We're in the neighbourhood: A fifteen-year brand journey


Advertising, Brand Identity, Graphic Design, Motion Graphics

Generator and Tbaytel have been working together for years. In many ways, we have grown together as businesses. A strong client/agency relationship like the one we have built with Tbaytel has very strong advantages from a brand perspective.

Branding is a cyclical process, not a linear one. It demands a constant re-evaluation of how your identity aligns with the future goals of the brand. That’s why working as close as we do with the Tbaytel Marketing team is such a benefit to the process. 

We see the organization change as it happens, we share in communication victories and both learn from any mistakes made along the way. This sort of proximity to the client allows us to react to communication challenges quickly and more accurately.

The brand was built around a simple and powerful ideal: “We take care of our neighbourhood.”

Tbaytel went through a major rebrand in 2010; the second large scale transformation Generator has helped them navigate (in fact, we were part of the original name change from “Thunder Bay Telephone” to the city adopted nickname “Tbaytel”). The task in 2010 was to develop a brand strategy that would serve as a long term backbone for the company, as well as an accompanying visual update to usher it in.

The brand was built around a simple and powerful ideal: “We take care of our neighbourhood.” A promise that Tbaytel strives to keep with everything they do. Whether it is product-based; like the introduction of Fibre Internet, a Mobility network that stays competitive with national suppliers, numerous TV innovations, or community-based; like the hundreds of thousands of dollars that are invested back into the community each year. No company of this size is ever perfect, but having a community-centric goal in mind at the heart of your organization is what it takes to grow while doing good for the world. With this ideal in mind, Tbaytel needed a visual identity that felt inspired by the community it serves…

Enter the plaid. 

Plaid shirts, plaid graphics, plaid everything – inspired by the favourite pattern of so many people from Northern Ontario. If the new logo was the hero then the plaid was its sidekick. When it was fresh and new it was prominent in all Tbaytel communication. But after some time the plaid identity element fell out of the spotlight; it became fatigued and dated and was eventually brought out of circulation altogether.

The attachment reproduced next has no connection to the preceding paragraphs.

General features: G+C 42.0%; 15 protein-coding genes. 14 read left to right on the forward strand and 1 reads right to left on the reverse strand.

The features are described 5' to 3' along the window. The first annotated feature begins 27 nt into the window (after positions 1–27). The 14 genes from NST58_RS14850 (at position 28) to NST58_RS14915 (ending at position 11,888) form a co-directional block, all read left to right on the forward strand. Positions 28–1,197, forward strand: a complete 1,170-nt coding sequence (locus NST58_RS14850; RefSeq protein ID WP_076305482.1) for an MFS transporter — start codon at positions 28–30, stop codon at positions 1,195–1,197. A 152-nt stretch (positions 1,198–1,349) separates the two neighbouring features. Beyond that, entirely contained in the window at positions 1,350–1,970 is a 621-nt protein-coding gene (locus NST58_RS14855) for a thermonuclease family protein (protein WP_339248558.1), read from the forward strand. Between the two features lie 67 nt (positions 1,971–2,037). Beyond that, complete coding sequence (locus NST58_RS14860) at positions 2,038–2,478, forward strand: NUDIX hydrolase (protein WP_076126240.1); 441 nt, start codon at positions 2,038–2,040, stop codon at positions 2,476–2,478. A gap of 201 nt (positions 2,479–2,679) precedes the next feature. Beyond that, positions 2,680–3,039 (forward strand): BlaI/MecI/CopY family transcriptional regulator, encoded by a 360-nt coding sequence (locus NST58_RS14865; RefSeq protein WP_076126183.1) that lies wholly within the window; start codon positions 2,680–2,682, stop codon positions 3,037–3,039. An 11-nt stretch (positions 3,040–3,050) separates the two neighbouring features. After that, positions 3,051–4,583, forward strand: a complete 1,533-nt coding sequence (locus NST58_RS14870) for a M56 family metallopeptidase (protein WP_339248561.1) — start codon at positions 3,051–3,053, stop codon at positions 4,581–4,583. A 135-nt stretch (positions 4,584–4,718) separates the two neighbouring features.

While the “post-plaid” creative concepts were strong, the overall identity was missing a common thread that ties the look together – a common problem that growing brands face. The brand’s aesthetic was addressed on a brief-by-brief basis creating more of a scattered visual language. So even though each campaign met communication objectives in their own unique way, they weren’t accumulating brand equity in the minds of customers as effectively as it could be with a more consistent and recognizable design system in place.

In 2015, Generator looked to solve this problem by evolving the current brand rather than reinventing it entirely. Years of effort had gone into establishing other elements like the logo and colour so the last thing we wanted was to undo that hard work. Instead of a rebranding entirely, we looked into the current Tbaytel toolkit to see what could be rejuvenated; we looked back to the plaid.

We set off to modernize the pattern that had been such a large part of Tbaytel’s look and feel and at the same time, fully standardized the brand’s visual identity to ensure it was used consistently at every customer touchpoint regardless of whether it was executed by Generator, Tbaytel’s in-house design team or other outside suppliers.

The development of the Tbaytel Style Guide was meant to create order, clarity and recognizability across all of the brand’s marketing assets and that’s exactly what it accomplished. Deployed across print, digital, motion, video, signage, clothing, vehicles and products, the system allows for flexibility where needed but maintains a “family” look that can be differentiated against any of the national providers. A recent customer study revealed that almost all participants found Tbaytel advertising to be “very recognizable and on par with the national advertisers.”

The work is not done; the branding process is never done. Even with a fully defined visual system in place, an identity must remain fluid, because a growing organization is always in flux. With  new personnel, new goals, new products and offerings, a well-designed visual system allows for adaptability. 

And when an organization grows out of that system and it can no longer adapt to new aims, then the process is re-reviewed from the beginning and an updated system is put in its place. Until then, this simple mix of logo, colour, type, photography and patterns craft a visual language that is undeniably neighbourly and undeniably Tbaytel.

The Team

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